Apart from force and size, a reusable pump must be robust and reliable. Product warranties can be in the range of 2 to 5 years, demanding the motion solution be properly sized to deliver the same accuracy from day one to the end of life of the pump. For the motion solution, the designer confirms a confidence factor of >90% to ensure achieving the required life.
Additional factors in the motion solution selection are feedback, repeatability, and storage conditions. An encoder will confirm the motion solution has provided the needed drug delivery, ensuring the therapy is successful. It will also ensure every delivery increment is met each time. The biologics can have different requirements for storage, with some needing cold storage. This reflects back to the motor and gearhead capability to withstand lower temperatures and humidity over periods of time.
Overall brushless DC motors or coreless brush DC motors (with precious metal commutators) are best suited for these types of devices. A spur gearhead or a custom-designed gearhead provides a great torque / force density within the smallest size available.
Limited-use biologic devices are a new trend seen in the pharmaceutical industry. Unlike a long-term device, a limited-use biologic device provides flexibility for performance and life against the pump price. These devices are generally designed with a single biologic drug or limited drug offerings; hence the force and size requirements for motion solutions can be different versus reusable devices.
A motion solution that can meet a force range of 50N to 80N is typically sufficient. These devices are battery-driven, so efficiency plays a key role in the design of the pump. Coreless brush DC motors with precious metal commutators are well suited to meet these higher battery life requirements, providing high power density and reliability. A spur compound gearbox or custom gearhead provide optimum solutions for limited-use biologic applications.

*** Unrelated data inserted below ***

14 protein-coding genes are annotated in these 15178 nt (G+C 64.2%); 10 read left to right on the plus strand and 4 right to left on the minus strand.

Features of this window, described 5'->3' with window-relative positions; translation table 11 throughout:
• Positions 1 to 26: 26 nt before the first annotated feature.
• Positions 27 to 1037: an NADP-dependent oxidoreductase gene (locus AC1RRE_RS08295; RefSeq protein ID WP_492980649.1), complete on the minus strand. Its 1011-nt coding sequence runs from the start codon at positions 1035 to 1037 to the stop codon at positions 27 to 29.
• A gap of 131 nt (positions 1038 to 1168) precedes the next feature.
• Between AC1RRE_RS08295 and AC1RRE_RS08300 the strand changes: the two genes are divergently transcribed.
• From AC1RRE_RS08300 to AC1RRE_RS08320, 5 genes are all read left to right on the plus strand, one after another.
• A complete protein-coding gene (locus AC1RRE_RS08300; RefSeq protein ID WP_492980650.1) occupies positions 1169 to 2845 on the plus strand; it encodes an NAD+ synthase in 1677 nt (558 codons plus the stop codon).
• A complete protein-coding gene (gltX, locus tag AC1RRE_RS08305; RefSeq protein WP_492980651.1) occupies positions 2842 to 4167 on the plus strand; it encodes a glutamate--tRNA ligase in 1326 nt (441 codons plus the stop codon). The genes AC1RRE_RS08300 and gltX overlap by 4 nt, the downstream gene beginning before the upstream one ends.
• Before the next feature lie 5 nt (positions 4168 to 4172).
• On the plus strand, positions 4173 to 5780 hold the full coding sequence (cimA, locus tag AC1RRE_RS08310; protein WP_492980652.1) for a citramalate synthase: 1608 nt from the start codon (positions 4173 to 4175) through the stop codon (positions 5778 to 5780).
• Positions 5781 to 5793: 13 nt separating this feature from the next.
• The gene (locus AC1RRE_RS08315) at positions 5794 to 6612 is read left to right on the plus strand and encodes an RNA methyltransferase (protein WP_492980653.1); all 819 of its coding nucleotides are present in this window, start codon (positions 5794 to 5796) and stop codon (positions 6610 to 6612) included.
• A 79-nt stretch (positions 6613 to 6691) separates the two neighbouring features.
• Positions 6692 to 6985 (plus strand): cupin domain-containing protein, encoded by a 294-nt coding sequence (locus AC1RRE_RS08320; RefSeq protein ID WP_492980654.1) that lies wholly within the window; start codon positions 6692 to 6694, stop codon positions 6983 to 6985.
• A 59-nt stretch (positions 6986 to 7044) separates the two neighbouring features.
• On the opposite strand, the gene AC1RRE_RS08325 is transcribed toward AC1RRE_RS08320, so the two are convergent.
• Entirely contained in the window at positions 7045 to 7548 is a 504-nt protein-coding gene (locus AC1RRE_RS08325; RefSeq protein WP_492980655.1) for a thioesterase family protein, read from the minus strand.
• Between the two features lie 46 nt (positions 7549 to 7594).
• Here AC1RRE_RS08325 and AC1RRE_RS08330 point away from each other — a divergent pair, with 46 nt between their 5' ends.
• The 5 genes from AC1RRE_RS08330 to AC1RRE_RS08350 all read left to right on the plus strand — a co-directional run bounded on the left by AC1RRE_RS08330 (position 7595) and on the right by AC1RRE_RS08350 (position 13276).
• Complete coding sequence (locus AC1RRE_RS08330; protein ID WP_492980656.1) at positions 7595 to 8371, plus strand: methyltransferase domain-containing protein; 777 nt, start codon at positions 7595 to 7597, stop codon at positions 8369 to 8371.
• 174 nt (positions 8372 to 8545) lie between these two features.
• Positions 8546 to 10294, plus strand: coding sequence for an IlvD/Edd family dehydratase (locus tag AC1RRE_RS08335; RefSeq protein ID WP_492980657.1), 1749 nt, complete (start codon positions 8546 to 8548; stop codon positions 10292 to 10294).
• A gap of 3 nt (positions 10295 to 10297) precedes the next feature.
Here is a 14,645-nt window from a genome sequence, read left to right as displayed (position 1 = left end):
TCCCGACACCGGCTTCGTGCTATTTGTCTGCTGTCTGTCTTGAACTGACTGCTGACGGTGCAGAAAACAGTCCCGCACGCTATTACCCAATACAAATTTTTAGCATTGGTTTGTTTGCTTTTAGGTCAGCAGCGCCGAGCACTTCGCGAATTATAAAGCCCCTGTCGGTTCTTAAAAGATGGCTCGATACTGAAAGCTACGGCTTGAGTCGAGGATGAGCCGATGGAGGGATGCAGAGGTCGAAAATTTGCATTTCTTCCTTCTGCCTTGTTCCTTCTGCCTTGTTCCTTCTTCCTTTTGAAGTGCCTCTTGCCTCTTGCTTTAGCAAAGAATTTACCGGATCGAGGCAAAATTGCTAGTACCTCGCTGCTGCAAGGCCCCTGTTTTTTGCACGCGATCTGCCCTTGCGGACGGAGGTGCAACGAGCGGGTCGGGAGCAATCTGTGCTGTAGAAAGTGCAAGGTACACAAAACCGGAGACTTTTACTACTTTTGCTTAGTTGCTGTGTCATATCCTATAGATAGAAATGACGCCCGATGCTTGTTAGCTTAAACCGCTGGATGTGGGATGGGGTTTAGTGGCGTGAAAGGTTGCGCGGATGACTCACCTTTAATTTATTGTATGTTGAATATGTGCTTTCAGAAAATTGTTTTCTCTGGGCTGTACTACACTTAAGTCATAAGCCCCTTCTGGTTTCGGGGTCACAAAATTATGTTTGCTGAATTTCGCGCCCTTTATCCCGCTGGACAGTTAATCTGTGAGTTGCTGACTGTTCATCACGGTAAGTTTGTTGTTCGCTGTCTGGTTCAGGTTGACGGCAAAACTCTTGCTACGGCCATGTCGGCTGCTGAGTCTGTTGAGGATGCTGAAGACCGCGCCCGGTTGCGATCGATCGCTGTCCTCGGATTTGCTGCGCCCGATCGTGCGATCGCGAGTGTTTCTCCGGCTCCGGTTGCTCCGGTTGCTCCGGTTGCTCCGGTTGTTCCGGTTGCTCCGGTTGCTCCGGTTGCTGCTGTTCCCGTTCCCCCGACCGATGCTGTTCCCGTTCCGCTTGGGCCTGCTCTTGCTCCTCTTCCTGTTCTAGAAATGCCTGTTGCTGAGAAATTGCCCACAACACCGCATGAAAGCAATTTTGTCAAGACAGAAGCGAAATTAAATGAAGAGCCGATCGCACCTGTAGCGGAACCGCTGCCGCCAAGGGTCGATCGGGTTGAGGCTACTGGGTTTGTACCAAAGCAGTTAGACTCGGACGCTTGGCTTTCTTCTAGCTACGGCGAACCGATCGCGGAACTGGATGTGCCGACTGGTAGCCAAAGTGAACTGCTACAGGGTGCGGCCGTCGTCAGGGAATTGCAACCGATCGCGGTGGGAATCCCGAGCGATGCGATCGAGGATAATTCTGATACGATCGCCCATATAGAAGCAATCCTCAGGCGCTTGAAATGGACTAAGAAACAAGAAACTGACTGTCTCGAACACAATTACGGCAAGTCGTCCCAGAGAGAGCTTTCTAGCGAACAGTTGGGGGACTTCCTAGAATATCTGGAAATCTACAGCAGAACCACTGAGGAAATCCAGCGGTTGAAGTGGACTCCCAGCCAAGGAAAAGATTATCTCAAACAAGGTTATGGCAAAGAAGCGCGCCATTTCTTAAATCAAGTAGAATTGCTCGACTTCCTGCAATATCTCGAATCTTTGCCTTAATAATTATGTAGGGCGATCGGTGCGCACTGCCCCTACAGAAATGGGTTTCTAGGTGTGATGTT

Disposable biologic devices are single-use applications. With advanced research and development in drug device technologies, a proper match in motor technologies is essential. These devices are tied to a specific drug, so an optimized motion solution is key for these high-volume devices.
Many motion solutions can provide a good fit for this application. Some of the most suited motor technologies are can stack stepper and brush DC, though alternate actuator technologies can be solutions. Can stack or brush DC offer a mature technology which provides advantages over some non-conventional actuators which require complex drive electronics for operation.
The duty cycle for such application is limited and ranges from a few seconds to a few hours only. Based on the application requirements, a reliable cost-optimized motion solution serves these devices well.
CURRENT CHALLENGES IN BIOLOGIC DRUG DELIVERY SYSTEMS
In the modern era, new and innovative drug formulations are peaking. In comparison to IV drug delivery, biologics use subcutaneous or intramuscular deliveries. Recently developed biologics are complex drugs whose molecular weight can reach upward in the range of 150,000 Da (Daltons). This molecular weight of biologic drugs is quite high in comparison to some of the synthesized drugs molecular weight (in the range of few thousands Da). This leads to the larger viscosity of biologic drugs, which ultimately poses a challenge for the design of the drug delivery device.
Table 2. Technology and key performance parameters for motion solutions for different biologic drug devices
Like biologic drugs, biologic delivery devices are comparatively new to the market and are continuously improving. There are certain challenges in today’s scenario for biologic drug devices:
|•||Ability to handle larger viscosity drugs|
|•||Delivery of a large volume of a drug|
|•||More accurate deliveries|
|•||Cost-optimized solution for larger population reach|